In 1922, as Europe and America were picking themselves up from the rubble of the Great War, the literary muses decided to bestow their bounty on a generation of readers living during the high noon of modernism.
In February that year, on 2.2.22 to be precise, Irish writer James Joyce’s iconic novel Ulysses was published by Shakespeare and Company, the famous Parisian book store owned by Sylvia Beach. It became the shining centre of a constellation that would glow ever brighter as the year wore on.
Within a span of 12 months, T.S. Eliot published The Waste Land, which changed the landscape of Anglo-American poetry forever. Like Joyce, Virginia Woolf pushed the boundaries of narrative by bringing the “stream of consciousness” style into her novel, Jacob’s Room. And as Joyce began to grapple with the raging controversy generated by his magnum opus, Jack Kerouac, the future star among the Beat writers, was born in Lowell, Massachusetts, across the Atlantic. In another part of America, F. Scott Fitzgerald created a stir with his second novel, The Beautiful And The Damned, where he painted the portrait of a marriage gone horribly wrong.
A century later, as tributes to Ulysses and Kerouac (almost always to On The Road, his youthful novel of travel and self-discovery) continue to pour in, the rest of the landmarks seem to have been erased. One that should particularly interest Indian readers is German writer Hermann Hesse’s novel Siddhartha, published in 1922 after several years of toil and trouble. Translated into English as early as 1925, it became a key text to transport the message of Eastern spirituality to the war-weary West, and an evergreen favourite for generations of the young and the malcontent.
Hesse (1877-1962) started writing this short novel in 1918, ostensibly with the aim of expounding the tenets of Buddhism in the West, even though his grasp of the doctrinal aspects of the religion was sketchy. Hesse’s grandfather, a missionary who spent years in India, was fluent in several Indian languages. But when it came to writing his novel, Hesse’s interest in Hinduism, Taoism, and psychoanalysis (he was analysed by none other than Carl Jung) came together to inform his vision of the life and times of the Buddha. This hodgepodge of influences, along with a strong undercurrent of adventure, shaped a storyline that appealed to “the restless drifter, the alienated youth and the political anarchist alike”, as critic Paul W. Morris wrote.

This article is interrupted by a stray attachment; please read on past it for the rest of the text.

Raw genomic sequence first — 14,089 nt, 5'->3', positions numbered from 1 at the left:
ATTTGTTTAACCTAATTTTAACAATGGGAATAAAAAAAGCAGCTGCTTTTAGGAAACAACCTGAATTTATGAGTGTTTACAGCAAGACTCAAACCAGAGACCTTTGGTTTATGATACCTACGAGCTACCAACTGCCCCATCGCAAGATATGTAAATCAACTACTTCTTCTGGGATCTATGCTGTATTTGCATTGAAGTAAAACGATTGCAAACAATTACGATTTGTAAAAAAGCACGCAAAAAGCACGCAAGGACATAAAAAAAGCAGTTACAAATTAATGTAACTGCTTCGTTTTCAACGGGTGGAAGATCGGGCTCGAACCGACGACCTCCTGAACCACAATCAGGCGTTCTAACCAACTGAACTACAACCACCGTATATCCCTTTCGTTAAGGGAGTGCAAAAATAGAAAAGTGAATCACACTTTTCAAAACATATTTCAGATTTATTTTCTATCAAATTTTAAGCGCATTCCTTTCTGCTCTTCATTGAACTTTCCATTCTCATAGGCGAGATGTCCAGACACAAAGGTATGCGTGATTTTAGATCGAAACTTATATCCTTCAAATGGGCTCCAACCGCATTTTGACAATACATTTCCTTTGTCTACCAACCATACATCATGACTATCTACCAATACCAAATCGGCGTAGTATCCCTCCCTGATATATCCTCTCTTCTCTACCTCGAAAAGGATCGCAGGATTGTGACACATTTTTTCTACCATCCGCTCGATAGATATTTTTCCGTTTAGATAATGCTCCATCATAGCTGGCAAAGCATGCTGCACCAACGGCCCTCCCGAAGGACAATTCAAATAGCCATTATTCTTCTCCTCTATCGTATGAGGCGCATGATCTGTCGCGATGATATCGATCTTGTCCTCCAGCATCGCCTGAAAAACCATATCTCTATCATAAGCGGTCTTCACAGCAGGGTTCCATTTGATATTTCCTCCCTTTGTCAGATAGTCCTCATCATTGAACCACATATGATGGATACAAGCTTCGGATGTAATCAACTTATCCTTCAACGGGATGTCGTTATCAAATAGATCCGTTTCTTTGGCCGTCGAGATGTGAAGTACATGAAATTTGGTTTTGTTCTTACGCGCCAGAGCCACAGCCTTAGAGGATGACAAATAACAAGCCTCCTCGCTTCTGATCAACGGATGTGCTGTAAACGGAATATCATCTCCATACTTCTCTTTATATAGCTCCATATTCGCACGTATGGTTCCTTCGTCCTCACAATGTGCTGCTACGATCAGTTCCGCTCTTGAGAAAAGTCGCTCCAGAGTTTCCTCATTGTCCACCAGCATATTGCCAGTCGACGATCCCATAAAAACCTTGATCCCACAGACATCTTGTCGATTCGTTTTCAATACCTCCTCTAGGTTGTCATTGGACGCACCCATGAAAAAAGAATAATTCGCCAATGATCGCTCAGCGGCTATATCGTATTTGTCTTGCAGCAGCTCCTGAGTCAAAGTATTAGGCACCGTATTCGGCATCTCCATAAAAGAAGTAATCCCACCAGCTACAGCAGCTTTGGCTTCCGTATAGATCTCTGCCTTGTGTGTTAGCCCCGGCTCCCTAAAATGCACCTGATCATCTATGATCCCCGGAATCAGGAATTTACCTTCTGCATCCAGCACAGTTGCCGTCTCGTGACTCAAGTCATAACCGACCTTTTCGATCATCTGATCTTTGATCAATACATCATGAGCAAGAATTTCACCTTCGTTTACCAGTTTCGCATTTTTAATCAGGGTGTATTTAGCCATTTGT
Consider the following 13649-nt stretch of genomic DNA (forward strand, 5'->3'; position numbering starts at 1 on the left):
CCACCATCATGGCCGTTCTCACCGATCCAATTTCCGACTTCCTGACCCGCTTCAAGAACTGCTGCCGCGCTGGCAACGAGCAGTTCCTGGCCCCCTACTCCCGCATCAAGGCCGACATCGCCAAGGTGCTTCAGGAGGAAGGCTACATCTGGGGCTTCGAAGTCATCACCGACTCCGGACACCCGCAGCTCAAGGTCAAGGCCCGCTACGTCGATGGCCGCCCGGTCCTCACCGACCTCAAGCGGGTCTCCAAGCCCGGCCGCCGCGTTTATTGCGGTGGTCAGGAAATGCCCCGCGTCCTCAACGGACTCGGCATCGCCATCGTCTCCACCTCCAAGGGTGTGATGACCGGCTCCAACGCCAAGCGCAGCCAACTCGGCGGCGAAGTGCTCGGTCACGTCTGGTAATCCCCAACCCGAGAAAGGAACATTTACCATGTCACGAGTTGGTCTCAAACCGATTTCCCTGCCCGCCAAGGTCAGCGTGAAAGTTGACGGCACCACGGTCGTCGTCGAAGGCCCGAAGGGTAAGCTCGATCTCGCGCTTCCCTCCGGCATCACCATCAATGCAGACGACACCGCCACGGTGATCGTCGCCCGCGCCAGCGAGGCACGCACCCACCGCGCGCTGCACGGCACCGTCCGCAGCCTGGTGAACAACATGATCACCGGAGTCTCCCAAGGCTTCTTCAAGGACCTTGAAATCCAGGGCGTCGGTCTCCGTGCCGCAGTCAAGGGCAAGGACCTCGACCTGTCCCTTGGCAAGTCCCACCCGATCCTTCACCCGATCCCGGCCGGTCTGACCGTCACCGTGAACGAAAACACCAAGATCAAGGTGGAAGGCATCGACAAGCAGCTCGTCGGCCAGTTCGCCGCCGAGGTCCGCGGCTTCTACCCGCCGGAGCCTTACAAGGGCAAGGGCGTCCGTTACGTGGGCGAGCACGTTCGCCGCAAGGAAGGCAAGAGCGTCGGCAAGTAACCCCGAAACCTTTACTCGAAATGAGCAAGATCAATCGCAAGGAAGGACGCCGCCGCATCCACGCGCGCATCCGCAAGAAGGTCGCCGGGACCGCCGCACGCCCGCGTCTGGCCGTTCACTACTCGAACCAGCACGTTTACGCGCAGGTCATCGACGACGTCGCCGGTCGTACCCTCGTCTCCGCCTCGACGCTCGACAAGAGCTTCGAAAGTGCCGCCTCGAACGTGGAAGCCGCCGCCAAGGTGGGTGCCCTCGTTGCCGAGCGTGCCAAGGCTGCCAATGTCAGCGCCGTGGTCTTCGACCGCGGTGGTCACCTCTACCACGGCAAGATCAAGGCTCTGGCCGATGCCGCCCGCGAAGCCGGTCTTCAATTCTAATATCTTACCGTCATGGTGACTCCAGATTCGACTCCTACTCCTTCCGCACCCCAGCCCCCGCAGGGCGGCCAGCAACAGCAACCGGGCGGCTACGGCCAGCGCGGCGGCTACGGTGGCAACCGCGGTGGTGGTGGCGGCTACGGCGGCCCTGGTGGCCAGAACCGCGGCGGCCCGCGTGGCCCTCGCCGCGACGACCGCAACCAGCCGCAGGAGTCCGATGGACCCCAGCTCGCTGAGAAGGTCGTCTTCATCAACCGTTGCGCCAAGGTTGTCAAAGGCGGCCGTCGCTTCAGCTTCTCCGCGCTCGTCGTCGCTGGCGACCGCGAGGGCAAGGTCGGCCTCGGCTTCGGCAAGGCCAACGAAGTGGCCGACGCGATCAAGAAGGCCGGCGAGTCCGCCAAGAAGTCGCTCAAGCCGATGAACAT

Although Siddhartha is a moniker for the Buddha, Hesse gave the name to his protagonist, a Brahmin’s son living in Kapilavastu, in ancient Nepal, during the time of Prince Gotama. As the story opens, Gotama has renounced his royal existence to become a mendicant preacher. He is joined by a growing tribe of followers in his nomadic journey as he spreads his teachings after attaining enlightenment.
As the Buddha’s influence begins to resonate far and wide, in another part of the kingdom, young Siddhartha is getting disillusioned with the precepts of his Brahminical education, handed down by his father. Instead of choosing the predictable career of a corrupt and greedy priest, exploiting the fruits of inherited privilege, he wants to strike out on his own. Defying the patriarchal control of the system into which he is born, Siddhartha leaves home with his closest friend Govinda and joins the shramanas, a group of wandering ascetics who live in the forests.
Siddhartha immerses himself in a life of austerity, becoming a master at meditative techniques, until one day he is stung by the vanity of performing such spiritual acrobatics. The mastery exhibited by the shramanas is yet another expression of egotistical fulfilment, Siddhartha realises, rather than a genuine quest for enlightenment and self-abnegation. Soon after, Siddhartha and Govinda meet the Buddha. Moved by the compassionate teachings of the Exalted One, Govinda resolves to follow his path and become his disciple.